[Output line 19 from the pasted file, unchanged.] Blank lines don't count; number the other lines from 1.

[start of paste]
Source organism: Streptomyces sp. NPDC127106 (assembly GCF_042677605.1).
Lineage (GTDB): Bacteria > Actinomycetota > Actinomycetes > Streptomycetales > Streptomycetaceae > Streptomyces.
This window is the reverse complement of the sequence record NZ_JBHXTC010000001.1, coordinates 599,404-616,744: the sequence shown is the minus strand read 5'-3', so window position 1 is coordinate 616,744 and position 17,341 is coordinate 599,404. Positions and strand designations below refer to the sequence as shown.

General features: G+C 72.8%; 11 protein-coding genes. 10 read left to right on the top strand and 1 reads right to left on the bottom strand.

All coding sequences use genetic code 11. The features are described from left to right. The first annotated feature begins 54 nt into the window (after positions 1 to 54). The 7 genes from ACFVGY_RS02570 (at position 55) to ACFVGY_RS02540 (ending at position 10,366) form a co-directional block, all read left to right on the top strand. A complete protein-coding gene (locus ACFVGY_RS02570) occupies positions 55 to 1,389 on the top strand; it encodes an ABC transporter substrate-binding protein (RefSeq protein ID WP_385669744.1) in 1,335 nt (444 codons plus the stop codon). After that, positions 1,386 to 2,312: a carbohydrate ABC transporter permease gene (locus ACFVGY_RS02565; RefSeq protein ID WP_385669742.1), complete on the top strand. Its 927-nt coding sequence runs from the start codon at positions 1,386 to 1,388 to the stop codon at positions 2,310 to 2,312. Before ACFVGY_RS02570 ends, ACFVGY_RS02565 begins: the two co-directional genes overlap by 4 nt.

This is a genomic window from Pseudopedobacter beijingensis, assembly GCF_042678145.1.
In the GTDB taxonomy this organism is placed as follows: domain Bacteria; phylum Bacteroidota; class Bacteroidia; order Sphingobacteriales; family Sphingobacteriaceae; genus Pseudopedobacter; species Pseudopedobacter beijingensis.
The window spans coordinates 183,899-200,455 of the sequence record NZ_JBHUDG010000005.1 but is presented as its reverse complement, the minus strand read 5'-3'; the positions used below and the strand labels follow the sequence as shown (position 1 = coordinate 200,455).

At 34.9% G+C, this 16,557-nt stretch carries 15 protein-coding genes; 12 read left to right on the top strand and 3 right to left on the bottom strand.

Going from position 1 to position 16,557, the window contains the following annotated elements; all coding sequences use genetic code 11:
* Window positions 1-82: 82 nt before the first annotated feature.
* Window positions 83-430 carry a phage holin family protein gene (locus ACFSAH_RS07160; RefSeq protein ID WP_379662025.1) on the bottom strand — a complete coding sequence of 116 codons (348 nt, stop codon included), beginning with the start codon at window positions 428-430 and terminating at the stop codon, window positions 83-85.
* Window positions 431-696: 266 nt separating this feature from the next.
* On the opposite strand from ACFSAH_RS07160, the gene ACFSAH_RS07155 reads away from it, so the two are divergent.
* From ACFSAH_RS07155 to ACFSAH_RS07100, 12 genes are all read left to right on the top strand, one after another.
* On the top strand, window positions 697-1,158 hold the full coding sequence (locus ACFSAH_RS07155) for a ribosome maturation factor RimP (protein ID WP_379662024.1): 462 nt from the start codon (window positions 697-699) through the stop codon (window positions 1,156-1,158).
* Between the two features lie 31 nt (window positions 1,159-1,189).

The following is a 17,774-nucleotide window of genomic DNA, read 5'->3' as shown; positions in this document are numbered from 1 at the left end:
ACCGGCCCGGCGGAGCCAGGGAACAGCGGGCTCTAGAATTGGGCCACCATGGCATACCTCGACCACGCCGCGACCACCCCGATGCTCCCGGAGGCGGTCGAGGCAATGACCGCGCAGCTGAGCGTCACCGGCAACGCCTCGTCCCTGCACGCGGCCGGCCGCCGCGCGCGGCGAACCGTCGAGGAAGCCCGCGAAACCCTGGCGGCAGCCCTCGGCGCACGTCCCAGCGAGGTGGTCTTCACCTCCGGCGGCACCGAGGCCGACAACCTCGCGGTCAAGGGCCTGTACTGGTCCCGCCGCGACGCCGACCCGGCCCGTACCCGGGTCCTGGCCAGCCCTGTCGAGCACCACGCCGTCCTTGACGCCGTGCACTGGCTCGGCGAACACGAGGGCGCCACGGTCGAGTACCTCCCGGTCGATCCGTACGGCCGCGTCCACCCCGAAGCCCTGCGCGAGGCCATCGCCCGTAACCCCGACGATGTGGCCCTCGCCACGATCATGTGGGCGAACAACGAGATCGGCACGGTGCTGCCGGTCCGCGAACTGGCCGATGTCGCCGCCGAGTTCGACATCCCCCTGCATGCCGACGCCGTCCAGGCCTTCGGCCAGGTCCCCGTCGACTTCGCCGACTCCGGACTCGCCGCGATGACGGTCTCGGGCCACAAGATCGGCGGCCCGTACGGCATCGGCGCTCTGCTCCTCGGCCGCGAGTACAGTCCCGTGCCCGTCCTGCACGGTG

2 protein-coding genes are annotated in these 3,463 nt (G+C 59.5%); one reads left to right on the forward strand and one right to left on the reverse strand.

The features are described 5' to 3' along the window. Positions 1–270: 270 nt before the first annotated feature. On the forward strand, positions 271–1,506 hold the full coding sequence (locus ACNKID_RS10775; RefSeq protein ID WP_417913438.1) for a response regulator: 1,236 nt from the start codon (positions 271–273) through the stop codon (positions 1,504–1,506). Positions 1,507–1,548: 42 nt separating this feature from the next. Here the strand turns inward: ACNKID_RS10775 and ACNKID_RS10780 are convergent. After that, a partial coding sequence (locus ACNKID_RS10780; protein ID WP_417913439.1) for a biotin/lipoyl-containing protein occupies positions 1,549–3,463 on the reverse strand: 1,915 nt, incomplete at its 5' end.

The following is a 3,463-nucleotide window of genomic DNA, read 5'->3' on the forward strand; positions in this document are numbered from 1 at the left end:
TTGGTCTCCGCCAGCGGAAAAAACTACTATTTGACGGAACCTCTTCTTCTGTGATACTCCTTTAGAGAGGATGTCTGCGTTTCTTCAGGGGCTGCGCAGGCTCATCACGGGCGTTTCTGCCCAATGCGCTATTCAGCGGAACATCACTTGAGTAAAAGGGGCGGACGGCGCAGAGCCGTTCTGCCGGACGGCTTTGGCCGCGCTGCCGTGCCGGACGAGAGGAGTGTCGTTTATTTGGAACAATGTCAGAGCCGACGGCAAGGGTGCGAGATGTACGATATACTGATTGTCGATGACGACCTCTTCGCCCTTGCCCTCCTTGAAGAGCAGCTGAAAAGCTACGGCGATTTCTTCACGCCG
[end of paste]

ACCGGCCCGGCGGAGCCAGGGAACAGCGGGCTCTAGAATTGGGCCACCATGGCATACCTCGACCACGCCGCGACCACCCCGATGCTCCCGGAGGCGGTCGAGGCAATGACCGCGCAGCTGAGCGTCACCGGCAACGCCTCGTCCCTGCACGCGGCCGGCCGCCGCGCGCGGCGAACCGTCGAGGAAGCCCGCGAAACCCTGGCGGCAGCCCTCGGCGCACGTCCCAGCGAGGTGGTCTTCACCTCCGGCGGCACCGAGGCCGACAACCTCGCGGTCAAGGGCCTGTACTGGTCCCGCCGCGACGCCGACCCGGCCCGTACCCGGGTCCTGGCCAGCCCTGTCGAGCACCACGCCGTCCTTGACGCCGTGCACTGGCTCGGCGAACACGAGGGCGCCACGGTCGAGTACCTCCCGGTCGATCCGTACGGCCGCGTCCACCCCGAAGCCCTGCGCGAGGCCATCGCCCGTAACCCCGACGATGTGGCCCTCGCCACGATCATGTGGGCGAACAACGAGATCGGCACGGTGCTGCCGGTCCGCGAACTGGCCGATGTCGCCGCCGAGTTCGACATCCCCCTGCATGCCGACGCCGTCCAGGCCTTCGGCCAGGTCCCCGTCGACTTCGCCGACTCCGGACTCGCCGCGATGACGGTCTCGGGCCACAAGATCGGCGGCCCGTACGGCATCGGCGCTCTGCTCCTCGGCCGCGAGTACAGTCCCGTGCCCGTCCTGCACGGTG